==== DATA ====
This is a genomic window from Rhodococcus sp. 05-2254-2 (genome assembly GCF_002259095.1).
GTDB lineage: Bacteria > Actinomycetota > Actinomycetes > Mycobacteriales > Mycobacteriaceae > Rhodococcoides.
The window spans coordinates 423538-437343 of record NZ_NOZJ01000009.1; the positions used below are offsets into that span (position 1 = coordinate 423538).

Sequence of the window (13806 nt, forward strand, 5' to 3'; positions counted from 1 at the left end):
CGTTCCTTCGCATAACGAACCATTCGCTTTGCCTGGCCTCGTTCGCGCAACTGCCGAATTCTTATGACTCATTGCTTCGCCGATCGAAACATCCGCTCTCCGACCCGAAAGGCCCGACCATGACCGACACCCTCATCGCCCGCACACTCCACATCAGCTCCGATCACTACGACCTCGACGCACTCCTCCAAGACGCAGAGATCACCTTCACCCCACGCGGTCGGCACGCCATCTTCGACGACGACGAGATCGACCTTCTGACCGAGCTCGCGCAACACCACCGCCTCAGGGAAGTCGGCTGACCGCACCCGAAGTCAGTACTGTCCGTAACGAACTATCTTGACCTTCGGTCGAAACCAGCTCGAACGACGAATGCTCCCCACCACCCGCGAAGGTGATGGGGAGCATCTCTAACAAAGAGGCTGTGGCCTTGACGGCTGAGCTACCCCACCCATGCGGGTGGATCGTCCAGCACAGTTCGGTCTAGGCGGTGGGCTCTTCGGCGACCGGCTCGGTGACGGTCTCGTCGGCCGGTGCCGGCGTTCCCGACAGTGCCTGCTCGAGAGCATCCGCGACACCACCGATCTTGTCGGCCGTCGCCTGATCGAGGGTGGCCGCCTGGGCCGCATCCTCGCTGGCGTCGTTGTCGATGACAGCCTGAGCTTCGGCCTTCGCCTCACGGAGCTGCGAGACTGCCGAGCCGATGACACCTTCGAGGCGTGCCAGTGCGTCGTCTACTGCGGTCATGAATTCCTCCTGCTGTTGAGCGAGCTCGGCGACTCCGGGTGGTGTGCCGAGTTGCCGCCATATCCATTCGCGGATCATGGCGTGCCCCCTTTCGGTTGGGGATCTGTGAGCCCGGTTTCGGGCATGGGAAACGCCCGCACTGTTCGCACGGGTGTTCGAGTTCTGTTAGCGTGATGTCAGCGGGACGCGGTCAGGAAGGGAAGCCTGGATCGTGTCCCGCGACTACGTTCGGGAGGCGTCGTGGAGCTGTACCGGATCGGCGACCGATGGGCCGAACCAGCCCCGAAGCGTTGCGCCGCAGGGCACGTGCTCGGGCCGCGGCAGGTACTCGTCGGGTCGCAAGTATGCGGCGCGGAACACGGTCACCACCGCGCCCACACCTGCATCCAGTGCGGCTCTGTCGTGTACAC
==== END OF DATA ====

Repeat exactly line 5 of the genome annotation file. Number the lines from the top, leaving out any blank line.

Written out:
CGTTCCTTCGCATAACGAACCATTCGCTTTGCCTGGCCTCGTTCGCGCAACTGCCGAATTCTTATGACTCATTGCTTCGCCGATCGAAACATCCGCTCTCCGACCCGAAAGGCCCGACCATGACCGACACCCTCATCGCCCGCACACTCCACATCAGCTCCGATCACTACGACCTCGACGCACTCCTCCAAGACGCAGAGATCACCTTCACCCCACGCGGTCGGCACGCCATCTTCGACGACGACGAGATCGACCTTCTGACCGAGCTCGCGCAACACCACCGCCTCAGGGAAGTCGGCTGACCGCACCCGAAGTCAGTACTGTCCGTAACGAACTATCTTGACCTTCGGTCGAAACCAGCTCGAACGACGAATGCTCCCCACCACCCGCGAAGGTGATGGGGAGCATCTCTAACAAAGAGGCTGTGGCCTTGACGGCTGAGCTACCCCACCCATGCGGGTGGATCGTCCAGCACAGTTCGGTCTAGGCGGTGGGCTCTTCGGCGACCGGCTCGGTGACGGTCTCGTCGGCCGGTGCCGGCGTTCCCGACAGTGCCTGCTCGAGAGCATCCGCGACACCACCGATCTTGTCGGCCGTCGCCTGATCGAGGGTGGCCGCCTGGGCCGCATCCTCGCTGGCGTCGTTGTCGATGACAGCCTGAGCTTCGGCCTTCGCCTCACGGAGCTGCGAGACTGCCGAGCCGATGACACCTTCGAGGCGTGCCAGTGCGTCGTCTACTGCGGTCATGAATTCCTCCTGCTGTTGAGCGAGCTCGGCGACTCCGGGTGGTGTGCCGAGTTGCCGCCATATCCATTCGCGGATCATGGCGTGCCCCCTTTCGGTTGGGGATCTGTGAGCCCGGTTTCGGGCATGGGAAACGCCCGCACTGTTCGCACGGGTGTTCGAGTTCTGTTAGCGTGATGTCAGCGGGACGCGGTCAGGAAGGGAAGCCTGGATCGTGTCCCGCGACTACGTTCGGGAGGCGTCGTGGAGCTGTACCGGATCGGCGACCGATGGGCCGAACCAGCCCCGAAGCGTTGCGCCGCAGGGCACGTGCTCGGGCCGCGGCAGGTACTCGTCGGGTCGCAAGTATGCGGCGCGGAACACGGTCACCACCGCGCCCACACCTGCATCCAGTGCGGCTCTGTCGTGTACAC